On May 21, 2010, The Dallas Morning News reported that Assistant City Manager A.C. Gonzalez said that city staff recommended in June 2007 that all concession space in the renovated airport be opened up for competitive bids, but that plan was opposed by city council members. [62] On June 9, 2010, The Dallas Morning News reported that airport consultants said that the no-bid plan was unusual and could result in an inferior deal for the city. [63] According to a June 17, 2010 article in the Dallas Observer, Gilbert Aranza—owner of Star Concessions Ltd.—accused Leppert of hypocrisy given his support for similar no-bid contract extensions during his tenure on the D/FW Airport Board. [60]

In an apparent victory for Leppert, the city council voted on August 18, 2010, to open all concessions space in the new terminal for public bidding; city staff would attempt to reach a deal with Star and Hudson to operate existing concessions space from 2011 to 2014, otherwise it would also be opened for public bidding. [64]

Property tax rate increases

During candidate Leppert's 2007 mayoral campaign, he ran a television commercial featuring Dallas Cowboys legend Roger Staubach telling Dallasites, "I hope you'll say 'no' to new taxes by saying 'yes' to Tom Leppert." However, in September of that year he voted with the majority of the Dallas City Council in a successful push to raise taxes, hailing the budget as a good deal for Dallas residents, balancing a modest tax increase against a bevy of improved city services. [65] [66]

In subsequent years, however, Leppert opposed property tax rate increases in the city of Dallas and proposed spending cuts to balance the budget. [35] [67] [68] [69] [70] [71]

In 2008, despite early calls for another property tax rate increase, Leppert successfully led opposition to prevent another rate increase. [35] [72] Leppert also successfully led opposition to another proposal to increase property tax rates in 2009. [73]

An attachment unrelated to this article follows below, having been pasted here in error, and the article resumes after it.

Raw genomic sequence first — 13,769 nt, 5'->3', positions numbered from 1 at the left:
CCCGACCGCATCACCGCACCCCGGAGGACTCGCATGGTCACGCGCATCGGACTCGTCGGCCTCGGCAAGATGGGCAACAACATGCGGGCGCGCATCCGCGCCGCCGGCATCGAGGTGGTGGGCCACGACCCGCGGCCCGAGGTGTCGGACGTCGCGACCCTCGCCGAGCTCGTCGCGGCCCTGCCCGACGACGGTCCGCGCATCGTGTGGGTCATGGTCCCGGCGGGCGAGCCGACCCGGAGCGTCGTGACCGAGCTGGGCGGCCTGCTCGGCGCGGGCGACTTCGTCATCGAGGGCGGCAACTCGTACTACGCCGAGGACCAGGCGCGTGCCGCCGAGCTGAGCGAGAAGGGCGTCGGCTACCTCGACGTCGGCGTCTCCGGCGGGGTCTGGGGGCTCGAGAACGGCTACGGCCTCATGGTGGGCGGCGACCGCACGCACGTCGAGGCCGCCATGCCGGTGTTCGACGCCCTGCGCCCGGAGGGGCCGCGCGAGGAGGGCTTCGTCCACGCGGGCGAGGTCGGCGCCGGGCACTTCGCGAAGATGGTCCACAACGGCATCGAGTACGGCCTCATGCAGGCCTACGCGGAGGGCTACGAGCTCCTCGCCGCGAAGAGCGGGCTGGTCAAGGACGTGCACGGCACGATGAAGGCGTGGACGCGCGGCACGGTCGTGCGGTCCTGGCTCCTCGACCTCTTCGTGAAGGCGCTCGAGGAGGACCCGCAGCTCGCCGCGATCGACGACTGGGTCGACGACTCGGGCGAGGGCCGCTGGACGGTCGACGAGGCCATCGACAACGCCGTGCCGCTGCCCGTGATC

In 2010, once again, Leppert led the opposition of yet another property tax rate increase proposal. [74] In response to the estimated $130 million shortfall in the city's $2 billion budget, [71] [74] Leppert crafted a new budget proposal to close the budget gap without increasing taxes. [69] Despite Leppert's strong objections, the city council voted by an 8-7 majority to pass a 6.5% property tax rate increase anyway—the largest in 20 years. [71]

Electoral history

After receiving a plurality of votes among a crowded field of candidates in the 2007 Dallas Mayoral Election, Leppert won a spot in a runoff election along with Dallas City Council member Ed Oakley. Leppert was victorious in the runoff election. [32]

Tom Leppert
Tom Leppert, President and CEO of Kaplan, Inc.jpg
58th Mayor of Dallas
In office
June 25, 2007 [1]  February 25, 2011
General election for Mayor of the City of Dallas, Texas, 2007: [75]
PartyCandidateVotes%
Nonpartisan politician Tom Leppert 19,367 27.10%
Nonpartisan politician Ed Oakley 14,754 20.64%
Nonpartisan Don Hill9,89613.85%
Nonpartisan Max Wells8,69712.17%
Nonpartisan Gary Griffith6,6569.31%
Nonpartisan Sam Coats5,4737.66%
Nonpartisan Darrell Jordan4,0625.68%
Nonpartisan Other/Write-In2,5620.14%
Total votes71,467 100.00%
Runoff election for Mayor of the City of Dallas, Texas, 2007: [32]
PartyCandidateVotes%
Nonpartisan politician Tom Leppert 49,558 57.83%
Nonpartisan Ed Oakley36,13542.17%
Total votes85,693 100.00%

Political future

In late 2008, it was widely rumored that Leppert would run in a potential special election for Kay Bailey Hutchison's United States Senate seat, which she was widely expected to vacate during her run for Texas governor; in a December newspaper interview, Leppert denied he had started to campaign, but he refused to entirely rule out the possibility. [76] However, Hutchison retained her Senate seat, and her gubernatorial campaign ended when she lost the 2010 Texas Republican primary to incumbent Rick Perry.

Rumors soon circulated that Leppert was considering a Senate run directly against Hutchison in 2012, a possibility he did not refute during an April 2010, interview. [77]

In January 2011, Leppert announced that he would not seek re-election to the office of mayor in May. [78] This further fueled speculation that he was planning a run for the now open U.S. Senate seat being vacated by Hutchison.

On February 22, 2011, it was reported that Leppert would announce his resignation from the office of mayor the next day. [79] The Washington Post noted that this is a necessary first step for his expected run for Senate because Dallas law prohibits the mayor from running for another office while still serving as mayor. [80]

Leppert resigned his seat as mayor effective at midnight on February 25, 2011. He told The Dallas Morning News that his campaign for the U.S. Senate would begin immediately, with Mike Slanker, former political director of the National Republican Senatorial Committee, acting as his chief campaign consultant.